Defense Minister Benny Gantz signed an administrative detention order on Monday against a resident of the mixed Arab-Jewish city of Lod, the latest in a wave of the rare arrest decree.
Eid Abdul Latif Hasuna is suspected of firing a gun at a group of young men during the riots last month in Lod, which erupted alongside the 11 days of fighting between Israel and Hamas.
According to lawyers who represent such detainees, 15 orders have been signed recently, 12 of them against residents of East Jerusalem. However, according to the Defense Minister’s Office, 13 Israeli citizens are currently under administrative detention.
The 28-year-old was first arrested last month, but no charges were filed against him. Hasuna is suspected of firing at a group of young men from a pre-military academy in the neighborhood of Ramat Eshkol. The school is associated with Garin Torani, a religious Zionist movement which has settled in the center of Lod.
He allegedly opened fire as the men were walking towards their school, as revenge for the death of Musa Hasuna, another Lod resident, who was killed a few days earlier. A medic who arrived at the school was slightly injured and footage was captured on a mobile phone.
Hasuna was placed under arrest for two weeks before being released and then re-arrested. On Monday, after his release was arranged, the defense minister signed an administrative detention order, based on additional information received by the Shin Bet security service. Since providing information in a criminal case would reveal Shin Bet sources, the minister decided to impose administrative detention for four months, expiring on October 20.
Nashef Darwish, Hasuna’s lawyer, told Haaretz that his client was arrested on suspicion of damaging a synagogue and attacking Jews. He said that the District Court will convene on Wednesday to discuss the approval of the detention order. “We will ardently object, although I have no access to the investigative material; everything is based on classified information,” he said. “These are exceptional and drastic steps against citizens. My client does not pose a danger to anyone and if there is evidence against him, why don’t they indict?”
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Maha al-Naqib, a relative of Hasuna, told Haaretz that the detention was an arbitrary decision. “This conduct is reminiscent of the military government days. Its whole purpose is to prevent citizens from protesting and expressing opinions. Eid is married and has a baby; he was never involved in political activity; we have no explanation for this detention.”
These administrative detention orders were issued following last month’s clashes in Arab and mixed cities. Arab sources say that no such orders were issued against citizens in the last decade, even not against political activists. Lawyer and social activist Khaled Azbarka says there is no justification for administrative detention orders. “These orders are used when the police or Shin Bet have no evidence and the courts, regrettably, approve them.”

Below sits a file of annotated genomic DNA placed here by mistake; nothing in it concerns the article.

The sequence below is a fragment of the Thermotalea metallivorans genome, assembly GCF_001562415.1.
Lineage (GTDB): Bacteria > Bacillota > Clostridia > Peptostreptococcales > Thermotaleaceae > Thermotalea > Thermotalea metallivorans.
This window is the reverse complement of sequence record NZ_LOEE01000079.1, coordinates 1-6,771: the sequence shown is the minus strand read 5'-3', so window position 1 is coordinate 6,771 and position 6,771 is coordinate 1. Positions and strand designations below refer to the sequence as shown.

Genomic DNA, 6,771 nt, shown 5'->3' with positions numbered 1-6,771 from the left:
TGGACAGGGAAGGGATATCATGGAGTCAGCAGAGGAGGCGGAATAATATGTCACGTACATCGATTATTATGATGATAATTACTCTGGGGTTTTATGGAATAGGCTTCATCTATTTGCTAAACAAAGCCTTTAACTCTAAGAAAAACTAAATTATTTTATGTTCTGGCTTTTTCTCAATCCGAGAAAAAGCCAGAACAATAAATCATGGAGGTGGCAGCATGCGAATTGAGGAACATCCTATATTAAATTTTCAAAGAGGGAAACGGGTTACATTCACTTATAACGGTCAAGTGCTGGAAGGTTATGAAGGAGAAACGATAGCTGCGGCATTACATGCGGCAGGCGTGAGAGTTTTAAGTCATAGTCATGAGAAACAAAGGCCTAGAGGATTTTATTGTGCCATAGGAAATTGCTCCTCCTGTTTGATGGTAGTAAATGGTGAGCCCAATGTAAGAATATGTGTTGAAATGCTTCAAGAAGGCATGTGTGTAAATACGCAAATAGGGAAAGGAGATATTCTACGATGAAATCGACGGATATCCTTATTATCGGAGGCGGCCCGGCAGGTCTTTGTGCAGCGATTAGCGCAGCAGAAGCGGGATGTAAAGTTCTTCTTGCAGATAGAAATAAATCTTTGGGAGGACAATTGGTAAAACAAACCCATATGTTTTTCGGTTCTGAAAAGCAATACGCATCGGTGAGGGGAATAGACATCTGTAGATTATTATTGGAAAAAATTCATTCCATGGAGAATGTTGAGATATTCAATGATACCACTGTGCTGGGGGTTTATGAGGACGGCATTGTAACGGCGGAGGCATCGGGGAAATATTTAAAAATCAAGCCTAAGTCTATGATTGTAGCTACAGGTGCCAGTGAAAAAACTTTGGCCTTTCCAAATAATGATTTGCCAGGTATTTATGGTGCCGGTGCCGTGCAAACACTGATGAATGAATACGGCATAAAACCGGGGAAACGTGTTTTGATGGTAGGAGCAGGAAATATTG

Most detainees are from East Jerusalem. They face three, four, or six months in prison, subject to approval from the President of Jerusalem’s District Court or his deputy. Detainees are often accused of being alleged terrorists who participated in last month's disturbances or of belonging to Hamas. Their attorneys receive a short summary of the evidence against them and can question Shin Bet investigators in court. All the requests for administrative detention have been approved.
Last week, the Haifa District Court approved an administrative detention order against Fathi Jabareen from Umm al-Fahm, a former security prisoner who was arrested following violent clashes at the city's entrance. The order was issued on June 8 and is valid until October 7. According to the Adalah Legal Center, another such order was issued last month against a Nazareth resident. Details of the court proceedings were placed under a gag order. Adalah, which is supporting the detained man, intends to appeal the order in the coming days at the Supreme Court.
Administrative detention of Israeli citizens and residents is highly unusual compared to the detention of Palestinians in the West Bank. According to Hamoked Center for the Defense of the Individual, 480 Palestinians were in administrative detention as of last month. By law, the defense minister has the authority to detain a person for up to six months if he has reasonable grounds to believe that the individual threatens state security or public safety. From the moment of arrest, the detainee must be brought before a judge within 48 hours. In the West Bank, by contrast, authority lies with the chief of Central Command, and the detainee has to be brought before a military judge within eight days.